At 1pm we finsished and got the trolley into the new town and had lunch at the fantastic Magic Bean Cafe. We then went to a book store and traded in ´To Kill A Mockingbird´ and ´The 60 Greatest Conspiracy Theories Of All Time´ for ´The Memory Keeps Daughter´ (Lynn´s choice), ´The Hobbit´ and ´Amsterdam´.We then discovered another bookstore and bought Dan Brown´s ´Angels and Demons´ and ´Deception Point´ as we both absolutely loved ´The Da Vinci Code´. If you have not read it yet, check it out, it is enthralling, we both couldn´t put it down. So we have enough books to keep us going for a while!
There was BBQ night on the roof terrace, so we went there for food and Lynn had a couple of beers but I felt a bit dizzy, possibly from altitude sickness. We had gone from sea level to 3,000 feet!
Sunday March 2nd
Bit of a boring day studying Spanish until 1pm. We phoned home in the afternoon as it was Mothers Day and spoke to Lynn´s Mum but my Mum was out with my brother and sister.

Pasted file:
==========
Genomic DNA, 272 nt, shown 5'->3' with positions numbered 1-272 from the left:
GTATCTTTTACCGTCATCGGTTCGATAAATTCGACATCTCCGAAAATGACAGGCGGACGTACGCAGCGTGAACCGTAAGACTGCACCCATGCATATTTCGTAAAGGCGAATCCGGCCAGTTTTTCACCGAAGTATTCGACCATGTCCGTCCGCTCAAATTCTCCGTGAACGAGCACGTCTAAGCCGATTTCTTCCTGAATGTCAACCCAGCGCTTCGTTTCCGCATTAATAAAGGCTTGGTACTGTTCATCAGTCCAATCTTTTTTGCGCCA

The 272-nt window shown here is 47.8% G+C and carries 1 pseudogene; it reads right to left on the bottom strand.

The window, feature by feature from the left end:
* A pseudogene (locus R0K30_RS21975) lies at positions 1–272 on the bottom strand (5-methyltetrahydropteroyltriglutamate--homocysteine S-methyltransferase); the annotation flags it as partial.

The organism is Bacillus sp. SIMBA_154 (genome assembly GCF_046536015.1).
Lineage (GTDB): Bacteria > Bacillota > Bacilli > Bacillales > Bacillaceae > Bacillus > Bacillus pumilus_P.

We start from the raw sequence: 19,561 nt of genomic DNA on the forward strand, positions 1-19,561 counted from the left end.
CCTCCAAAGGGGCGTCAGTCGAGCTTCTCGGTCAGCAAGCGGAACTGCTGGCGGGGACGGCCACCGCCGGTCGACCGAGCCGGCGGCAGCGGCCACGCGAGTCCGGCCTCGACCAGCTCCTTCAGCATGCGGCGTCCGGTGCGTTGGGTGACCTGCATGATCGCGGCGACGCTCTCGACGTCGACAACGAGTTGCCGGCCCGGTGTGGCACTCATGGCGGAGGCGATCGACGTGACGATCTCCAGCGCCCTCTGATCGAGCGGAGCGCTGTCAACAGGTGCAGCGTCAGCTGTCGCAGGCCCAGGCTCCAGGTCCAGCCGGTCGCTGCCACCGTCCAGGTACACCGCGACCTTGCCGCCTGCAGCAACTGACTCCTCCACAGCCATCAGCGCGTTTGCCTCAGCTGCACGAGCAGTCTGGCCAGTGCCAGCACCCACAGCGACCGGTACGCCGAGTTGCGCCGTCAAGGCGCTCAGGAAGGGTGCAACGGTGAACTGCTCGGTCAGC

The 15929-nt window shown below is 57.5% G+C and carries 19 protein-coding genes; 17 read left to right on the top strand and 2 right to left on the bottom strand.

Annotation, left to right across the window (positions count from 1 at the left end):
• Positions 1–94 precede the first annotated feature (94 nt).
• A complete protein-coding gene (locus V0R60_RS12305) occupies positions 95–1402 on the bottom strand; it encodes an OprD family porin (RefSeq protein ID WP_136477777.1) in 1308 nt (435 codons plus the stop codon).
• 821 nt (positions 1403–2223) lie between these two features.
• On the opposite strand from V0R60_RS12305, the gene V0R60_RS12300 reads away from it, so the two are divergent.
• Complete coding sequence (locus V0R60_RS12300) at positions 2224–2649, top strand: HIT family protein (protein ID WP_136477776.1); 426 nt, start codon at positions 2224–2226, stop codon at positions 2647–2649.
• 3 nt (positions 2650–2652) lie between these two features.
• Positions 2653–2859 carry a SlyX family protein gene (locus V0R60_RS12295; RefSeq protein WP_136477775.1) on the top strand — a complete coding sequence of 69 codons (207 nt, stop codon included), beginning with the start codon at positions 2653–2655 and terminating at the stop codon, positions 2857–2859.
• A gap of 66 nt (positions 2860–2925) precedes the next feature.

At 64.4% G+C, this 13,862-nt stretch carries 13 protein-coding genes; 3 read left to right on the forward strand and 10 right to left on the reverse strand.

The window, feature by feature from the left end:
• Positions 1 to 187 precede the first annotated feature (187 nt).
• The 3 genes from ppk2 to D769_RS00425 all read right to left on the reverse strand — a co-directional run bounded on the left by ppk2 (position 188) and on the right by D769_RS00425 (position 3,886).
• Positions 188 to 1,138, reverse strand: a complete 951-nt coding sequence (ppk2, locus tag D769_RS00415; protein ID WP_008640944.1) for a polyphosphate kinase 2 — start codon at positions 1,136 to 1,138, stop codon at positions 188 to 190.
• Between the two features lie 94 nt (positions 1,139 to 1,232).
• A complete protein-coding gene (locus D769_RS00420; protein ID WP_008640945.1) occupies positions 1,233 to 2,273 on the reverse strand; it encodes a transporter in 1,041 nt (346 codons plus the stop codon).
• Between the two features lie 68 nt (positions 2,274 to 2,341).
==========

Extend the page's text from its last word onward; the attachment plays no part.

Went to the superb Tomato Pizza Restaurant in the new town at night for dinner.
Monday March 3rd
We got up at 8am for breakfast and then started our Spanish lessons at 9am. We looked at the joy that is irregukar verbs and more. After that we went to the Post Office in the Old Town to post a load of stuff home, things we had bought the week previously at Otavalo Market. After asking numerous people where it was we finally found it, bought a box and then we were told that we needed our passports. We were not amused!
At night we did our Spanish homework and then went back to the excellent Uncle Hoe´s Vietnamese restaurant in the new town for some nice healthy food.
That day we discovered that Ecuador may be on the edge of war with Columbia, due to Columbian forces entering Ecuador without permission to kill members of a Columbian rebel/terrorist group. We were in an internet cafe after dinner and a drunken young English girl came storming in to find her friends and announced that there was going to be a war and everyone should leave immediately. She then announced her parents had booked her a flight home for the next day. Everyone looked at her for a second and then went back to what they were doing online. She was a little hysterical to say the least.